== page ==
I don’t believe in it.
I sort of believe in it.
Sometimes I practice it, but I lean strongly towards psychological explanations, and that affects the kinds of magic which I do.
I once heard a story about a women who advertised their local pagan group with the catchphrase “get rich, get laid, get back, join [us]”.
Perhaps it’s just that I know I don’t really want any of those things (well, I wouldn’t mind getting laid, but I’d rather be loved), but I don’t think that’s what magic is for. Later, when I heard that woman talk about her ethics, I decided never to speak to her again. I don’t need that kind of attitude in my life.
To me, magical workings are the outwards forms of things which are happening anyway, inwardly. Just as formal membership of the Religious Society of Friends is simply the outward acknowledgement of a fact which would be otherwise invisible but no less factual – I am a Quaker – so a ritual act of magic uses symbols, drama, and outward action to ‘demonstrate’ what is happening spiritually. In my first semester at university, I collected a conker every Thursday morning on my way to lectures. The first week it was just a whim, because I walked past the tree and saw one there, shining. By the end of term, when they were lined up on my windowsill as I sat revising, they were a tangible symbol of the knowledge I had gathered, and I found their presence very supportive.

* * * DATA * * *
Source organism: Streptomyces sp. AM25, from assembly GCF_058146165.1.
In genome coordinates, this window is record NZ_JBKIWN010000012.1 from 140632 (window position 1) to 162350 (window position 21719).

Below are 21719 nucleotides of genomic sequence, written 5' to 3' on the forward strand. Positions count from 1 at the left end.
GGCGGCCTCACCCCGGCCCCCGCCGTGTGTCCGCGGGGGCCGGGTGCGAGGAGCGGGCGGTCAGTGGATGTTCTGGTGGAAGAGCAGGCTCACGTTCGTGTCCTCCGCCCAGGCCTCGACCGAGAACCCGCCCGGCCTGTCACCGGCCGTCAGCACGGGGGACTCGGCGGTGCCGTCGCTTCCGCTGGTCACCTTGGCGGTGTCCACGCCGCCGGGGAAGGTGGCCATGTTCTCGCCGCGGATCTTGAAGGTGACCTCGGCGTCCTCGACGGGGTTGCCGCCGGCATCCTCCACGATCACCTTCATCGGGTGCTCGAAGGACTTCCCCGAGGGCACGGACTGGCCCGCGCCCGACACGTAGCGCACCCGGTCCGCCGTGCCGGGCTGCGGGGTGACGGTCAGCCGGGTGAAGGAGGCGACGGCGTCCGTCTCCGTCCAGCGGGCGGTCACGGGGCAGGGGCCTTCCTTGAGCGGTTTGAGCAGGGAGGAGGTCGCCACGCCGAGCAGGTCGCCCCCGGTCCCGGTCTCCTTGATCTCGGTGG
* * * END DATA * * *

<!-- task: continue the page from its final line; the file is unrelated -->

I think that a lot of the best magic happens, like that, by accident.